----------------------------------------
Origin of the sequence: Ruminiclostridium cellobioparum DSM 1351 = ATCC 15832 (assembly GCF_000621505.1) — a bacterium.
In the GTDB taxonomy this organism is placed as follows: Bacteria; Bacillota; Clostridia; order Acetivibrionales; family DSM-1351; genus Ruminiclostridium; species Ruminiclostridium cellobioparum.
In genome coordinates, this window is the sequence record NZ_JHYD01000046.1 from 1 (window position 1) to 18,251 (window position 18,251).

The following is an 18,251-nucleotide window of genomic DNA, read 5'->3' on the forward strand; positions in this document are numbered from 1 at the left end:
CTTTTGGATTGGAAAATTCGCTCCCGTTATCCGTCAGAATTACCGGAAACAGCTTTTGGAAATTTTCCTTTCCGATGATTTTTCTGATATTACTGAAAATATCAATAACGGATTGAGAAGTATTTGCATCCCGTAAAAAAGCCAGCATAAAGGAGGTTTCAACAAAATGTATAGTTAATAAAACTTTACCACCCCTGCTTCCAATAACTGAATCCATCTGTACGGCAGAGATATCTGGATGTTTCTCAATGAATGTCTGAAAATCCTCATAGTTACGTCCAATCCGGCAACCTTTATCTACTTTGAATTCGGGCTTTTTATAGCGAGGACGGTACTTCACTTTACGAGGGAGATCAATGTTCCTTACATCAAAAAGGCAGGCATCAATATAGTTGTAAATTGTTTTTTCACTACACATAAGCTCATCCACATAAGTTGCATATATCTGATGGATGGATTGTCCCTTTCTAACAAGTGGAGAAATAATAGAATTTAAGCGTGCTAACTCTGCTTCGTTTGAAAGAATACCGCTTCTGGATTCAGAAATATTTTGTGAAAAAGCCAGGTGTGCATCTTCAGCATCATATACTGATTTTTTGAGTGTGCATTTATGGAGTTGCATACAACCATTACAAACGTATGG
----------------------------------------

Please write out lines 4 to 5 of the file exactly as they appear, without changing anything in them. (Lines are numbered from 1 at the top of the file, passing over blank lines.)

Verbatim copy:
The following is an 18,251-nucleotide window of genomic DNA, read 5'->3' on the forward strand; positions in this document are numbered from 1 at the left end:
CTTTTGGATTGGAAAATTCGCTCCCGTTATCCGTCAGAATTACCGGAAACAGCTTTTGGAAATTTTCCTTTCCGATGATTTTTCTGATATTACTGAAAATATCAATAACGGATTGAGAAGTATTTGCATCCCGTAAAAAAGCCAGCATAAAGGAGGTTTCAACAAAATGTATAGTTAATAAAACTTTACCACCCCTGCTTCCAATAACTGAATCCATCTGTACGGCAGAGATATCTGGATGTTTCTCAATGAATGTCTGAAAATCCTCATAGTTACGTCCAATCCGGCAACCTTTATCTACTTTGAATTCGGGCTTTTTATAGCGAGGACGGTACTTCACTTTACGAGGGAGATCAATGTTCCTTACATCAAAAAGGCAGGCATCAATATAGTTGTAAATTGTTTTTTCACTACACATAAGCTCATCCACATAAGTTGCATATATCTGATGGATGGATTGTCCCTTTCTAACAAGTGGAGAAATAATAGAATTTAAGCGTGCTAACTCTGCTTCGTTTGAAAGAATACCGCTTCTGGATTCAGAAATATTTTGTGAAAAAGCCAGGTGTGCATCTTCAGCATCATATACTGATTTTTTGAGTGTGCATTTATGGAGTTGCATACAACCATTACAAACGTATGG